Bo Sanders: Public Theology

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Hopefully the Politicizing of Rape is over

This is part of  a series over the next 2 days of posts that were written a month ago. It is interesting to read them now. I will tweak the intros to each, but I fear that they will be ongoing issues until we seriously revisit some of our flimsy thinking behind these subjects.

Yet again a Republican candidate came out with an outlandish comment about rape  that has drawn widespread criticism from those outside the ideological bubble.

  Indiana Congressman Richard Murdoch, during a debate, made the latest in what has become a consistent string of rhetoric for white conservative men – notably on the heels of Senate candidate Todd Akin’s introduction of ‘legitimate’ rape into our vernacular.

Apparently Akin, who is on the House Science Committee, thinks that a women’s body can sense if the conception was because of ‘legitimate’ rape and take of the matter on its own. Richard Murdoch took it a step further, beyond biology, and introduced theology into the mix. The resulting pregnancy would be ‘God’s will’.

 Let me be clear: I get why some people hate abortion. I do. I get it. I was raised watching movies like ‘Silent Scream’ and listening to Carmen rap/sing about our nation’s demise and invitation of God’s wrath.  I get it. That is not what I want to address here.

 My concern is with the consistent and frequent rhetoric that is coming from the conservative right on the issue of rape. 
There are 3 reasons that this hits so close to home for me:

  1. My wife ran the rape crisis hotline and prevention education for the county where we lived in NY. For a decade this was a major part of our life and focus.
  2. As a minister, I have sat with countless women and heard their stories. We have walked a really tough road of recovery and healing with many.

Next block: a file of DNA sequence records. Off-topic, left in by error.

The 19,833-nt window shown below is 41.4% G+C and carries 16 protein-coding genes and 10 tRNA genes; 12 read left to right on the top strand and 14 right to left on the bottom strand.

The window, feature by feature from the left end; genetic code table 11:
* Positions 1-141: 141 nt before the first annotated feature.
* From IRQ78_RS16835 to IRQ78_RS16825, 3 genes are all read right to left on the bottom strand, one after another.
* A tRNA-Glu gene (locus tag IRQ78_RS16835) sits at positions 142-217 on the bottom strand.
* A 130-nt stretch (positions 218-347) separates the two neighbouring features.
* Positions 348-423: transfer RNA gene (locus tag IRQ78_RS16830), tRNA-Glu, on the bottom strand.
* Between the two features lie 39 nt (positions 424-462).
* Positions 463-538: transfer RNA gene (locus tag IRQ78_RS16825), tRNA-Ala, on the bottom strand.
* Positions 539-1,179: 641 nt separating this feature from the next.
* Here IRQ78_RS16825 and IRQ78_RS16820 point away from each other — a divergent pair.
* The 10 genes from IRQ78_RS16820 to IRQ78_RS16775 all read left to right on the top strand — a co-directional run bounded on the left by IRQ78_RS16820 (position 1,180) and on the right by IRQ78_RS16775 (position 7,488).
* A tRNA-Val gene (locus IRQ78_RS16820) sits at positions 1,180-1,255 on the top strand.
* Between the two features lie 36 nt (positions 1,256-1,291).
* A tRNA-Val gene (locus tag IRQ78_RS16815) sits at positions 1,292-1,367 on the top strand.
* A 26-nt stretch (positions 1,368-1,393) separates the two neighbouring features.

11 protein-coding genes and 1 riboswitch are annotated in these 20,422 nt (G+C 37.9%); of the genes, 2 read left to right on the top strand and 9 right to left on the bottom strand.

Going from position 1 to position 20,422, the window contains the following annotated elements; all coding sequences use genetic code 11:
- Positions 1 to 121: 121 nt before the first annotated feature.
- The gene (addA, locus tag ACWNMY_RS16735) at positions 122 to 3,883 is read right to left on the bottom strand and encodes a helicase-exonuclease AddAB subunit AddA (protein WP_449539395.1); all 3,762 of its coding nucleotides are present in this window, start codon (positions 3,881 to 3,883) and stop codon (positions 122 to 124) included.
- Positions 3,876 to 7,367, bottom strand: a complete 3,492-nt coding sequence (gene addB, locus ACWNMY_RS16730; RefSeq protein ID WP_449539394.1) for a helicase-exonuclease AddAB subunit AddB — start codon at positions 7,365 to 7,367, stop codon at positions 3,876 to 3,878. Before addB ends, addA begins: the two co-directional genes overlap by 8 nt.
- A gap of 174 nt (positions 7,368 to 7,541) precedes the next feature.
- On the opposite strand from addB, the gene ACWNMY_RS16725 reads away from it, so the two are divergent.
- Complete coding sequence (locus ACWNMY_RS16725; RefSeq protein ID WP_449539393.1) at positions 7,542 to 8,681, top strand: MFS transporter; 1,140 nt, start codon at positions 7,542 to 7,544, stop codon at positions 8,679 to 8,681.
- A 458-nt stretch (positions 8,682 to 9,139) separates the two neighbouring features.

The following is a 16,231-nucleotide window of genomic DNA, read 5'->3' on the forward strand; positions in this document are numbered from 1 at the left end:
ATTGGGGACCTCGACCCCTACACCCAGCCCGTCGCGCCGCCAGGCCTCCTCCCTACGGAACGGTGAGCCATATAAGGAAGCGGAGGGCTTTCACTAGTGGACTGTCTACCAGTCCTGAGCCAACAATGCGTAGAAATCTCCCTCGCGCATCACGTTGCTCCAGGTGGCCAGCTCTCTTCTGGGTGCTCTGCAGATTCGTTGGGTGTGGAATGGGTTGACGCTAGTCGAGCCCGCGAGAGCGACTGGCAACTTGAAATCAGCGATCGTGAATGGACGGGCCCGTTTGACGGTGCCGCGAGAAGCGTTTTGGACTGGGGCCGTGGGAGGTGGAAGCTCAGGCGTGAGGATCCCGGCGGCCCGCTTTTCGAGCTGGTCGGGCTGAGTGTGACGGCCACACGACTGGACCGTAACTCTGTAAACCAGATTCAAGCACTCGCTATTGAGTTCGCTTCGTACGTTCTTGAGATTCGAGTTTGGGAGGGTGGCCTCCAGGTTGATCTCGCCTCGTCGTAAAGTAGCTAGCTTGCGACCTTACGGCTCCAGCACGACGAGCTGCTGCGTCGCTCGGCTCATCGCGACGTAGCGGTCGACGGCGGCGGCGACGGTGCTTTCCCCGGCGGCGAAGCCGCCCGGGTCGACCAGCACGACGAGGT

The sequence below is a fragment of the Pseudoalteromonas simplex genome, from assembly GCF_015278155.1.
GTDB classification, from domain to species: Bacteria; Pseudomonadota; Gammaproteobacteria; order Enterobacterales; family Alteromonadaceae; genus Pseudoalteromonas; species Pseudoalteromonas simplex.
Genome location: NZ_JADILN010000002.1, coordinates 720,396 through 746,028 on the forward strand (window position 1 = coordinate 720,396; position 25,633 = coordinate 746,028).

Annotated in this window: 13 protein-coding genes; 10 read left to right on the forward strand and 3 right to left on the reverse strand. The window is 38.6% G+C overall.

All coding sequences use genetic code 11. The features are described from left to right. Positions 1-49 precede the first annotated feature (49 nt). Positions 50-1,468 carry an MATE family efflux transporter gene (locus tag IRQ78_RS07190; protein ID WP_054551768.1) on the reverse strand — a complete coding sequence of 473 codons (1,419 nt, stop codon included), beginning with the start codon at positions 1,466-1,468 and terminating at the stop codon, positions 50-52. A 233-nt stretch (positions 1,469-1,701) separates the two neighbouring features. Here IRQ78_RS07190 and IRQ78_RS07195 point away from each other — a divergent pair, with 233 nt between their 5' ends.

3. I have traded my narrow/shallow theological adolescence for a more critical-aware- sophisticated-and progressive one.

These three things come together is a very painful way for me when I hear these continuing statements from non-women candidates.

 One starts to ask “What exactly is going on with these guys? What in the world are they thinking?”
If two is a trend and three is a pattern then this is a full-blown school of thought!

Are they just trying to fire-up their base? Are they trying to out religion each other? Are they so fixated on abortion that it blinds them to the absurdity of their other positions?

 Or is it worse than that?  Is it that there view of God is fundamentally determining this stuff?  I’m afraid that this might be true. I think that these might be really good hearted christian men who have bought into a view of God that is so limited and narrow that it necessarily dictates utterances like we have been hearing.

I am suspicious that one’s view of God is like an operating system on a computer and that given enough time, this N. American conservative/fundamentalist program that gets downloaded just inherently comes with some unavoidable glitches and bugs that eventually result in stances like we have been seeing.

Thomas Jay Oord posted the following on Facebook:

 Candidate Richard Mourdock’s statements about rape, pregnancy, and God’s intentions point out a major problem with most theologies. John Calvin summarized the problem well, “There can be no distinction between God’s will and God’s permission! Why say ‘permission’ unless it is because God so wills?” The Mourdock episode suggests that those who (rightfully) object to his statements implicitly support a view of divine power closer to process theology’s view, even though they may not realize it.

 I’m not trying to pick a fight.  I am not trying to be partisan. I am simply heartbroken about these hurtful things that have consistently come to the surface during this election cycle.

Maybe a new guideline should be put in place: as a candidate you are not allowed to talk about rape unless you have walked a mile in those shoes.

At a minimum, I would like to see the name of God disconnected from this subject in political arenas. 

God is in charge of the economy?

I have always been suspicious that what I am about to say was true. If you follow out the way that folks talk about an interventionist God who meddles, tinkers, intervenes and interacts with ‘His’ (always his) creation … then it has to follow that some within that stream will think that God actually runs the economy.